Updated on 6 February 2013
Good news for Alzheimer's patients - Bionomics acetylcholine receptor modulator enhances cognitive processes
Singapore: Bionomics presented data on BNC375, its drug candidate for the treatment of memory loss in Alzheimer's disease, at the 33rd Annual Meeting of the Australian Neuroscience Society, in Melbourne, Australia. The event is being held from February 3-6, 2013, at the Melbourne Convention Center.
BNC375, which is a positive allosteric modulator of the a7 nicotinic acetylcholine receptor (a7 nAChR), was the focus of poster number 143, exhibited on February 4, 2013, from 12.30 pm-to-2.30 pm. There is a large body of evidence implicating the α7 nAChR in the pathophysiology of several neurodegenerative and neuropsychiatric diseases. Modulation of this receptor enhances cognitive processes, for example working memory and attention, which are compromised in these disorders.
The poster highlighted data demonstrating the in vivo memory enhancing properties of the drug candidate in two animal models of cognitive impairment as well as data on the action of BNC375 on the receptor. The animal model data indicates that BNC375 enhances both episodic memory and working memory and that it has equivalent performance as compared to Donepezil, a Pfizer product marketed as Aricept with $2.5 billion sales in 2011. BNC375 has a 100-fold therapeutic dose range, from 0.1-to-10 mg/kg and has demonstrated a wide therapeutic window in the preclinical studies conducted to date.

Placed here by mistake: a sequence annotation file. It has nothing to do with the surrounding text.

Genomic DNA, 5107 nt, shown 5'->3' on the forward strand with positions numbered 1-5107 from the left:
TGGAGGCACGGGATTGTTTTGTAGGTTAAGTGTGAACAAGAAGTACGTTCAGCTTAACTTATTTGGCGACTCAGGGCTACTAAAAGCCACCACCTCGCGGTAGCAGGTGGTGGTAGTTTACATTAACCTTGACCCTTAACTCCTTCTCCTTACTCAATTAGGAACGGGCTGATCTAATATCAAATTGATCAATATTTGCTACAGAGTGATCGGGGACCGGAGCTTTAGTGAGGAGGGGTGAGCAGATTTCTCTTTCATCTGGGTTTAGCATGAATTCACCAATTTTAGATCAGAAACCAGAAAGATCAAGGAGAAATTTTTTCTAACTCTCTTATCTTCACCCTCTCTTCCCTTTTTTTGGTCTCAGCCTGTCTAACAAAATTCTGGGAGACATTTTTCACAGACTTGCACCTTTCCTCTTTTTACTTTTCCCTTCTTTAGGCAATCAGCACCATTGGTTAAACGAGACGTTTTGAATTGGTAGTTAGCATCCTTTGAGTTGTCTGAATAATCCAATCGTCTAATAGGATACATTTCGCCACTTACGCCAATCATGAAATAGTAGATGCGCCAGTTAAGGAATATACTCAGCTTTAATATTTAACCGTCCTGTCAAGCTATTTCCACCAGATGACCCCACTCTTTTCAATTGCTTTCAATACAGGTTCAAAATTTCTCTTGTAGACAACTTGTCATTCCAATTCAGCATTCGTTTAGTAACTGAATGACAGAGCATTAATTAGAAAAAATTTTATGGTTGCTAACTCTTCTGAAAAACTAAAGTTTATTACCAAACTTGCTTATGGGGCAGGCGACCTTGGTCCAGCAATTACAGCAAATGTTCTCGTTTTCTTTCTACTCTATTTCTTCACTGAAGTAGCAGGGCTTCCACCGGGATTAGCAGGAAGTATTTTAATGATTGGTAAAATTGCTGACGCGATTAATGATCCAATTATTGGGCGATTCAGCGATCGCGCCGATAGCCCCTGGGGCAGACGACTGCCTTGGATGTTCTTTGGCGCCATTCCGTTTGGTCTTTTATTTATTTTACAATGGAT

Dr Deborah Rathjen, CEO and MD, Bionomics, said that, "This latest drug candidate to come from our technology platform conforms to Bionomics' focus on developing well differentiated drug candidates to treat serious conditions such as Alzheimer's disease, Schizophrenia and Parkinson's disease amongst others."
According to Business Insights, in 2010 the estimated worldwide costs of dementia, including direct and indirect costs of care, was $604 billion with an estimated 35.6 million people worldwide affected by dementia. This is expected to double every 20 years reaching 65.7 million in 2030 and 115.4 million in 2050.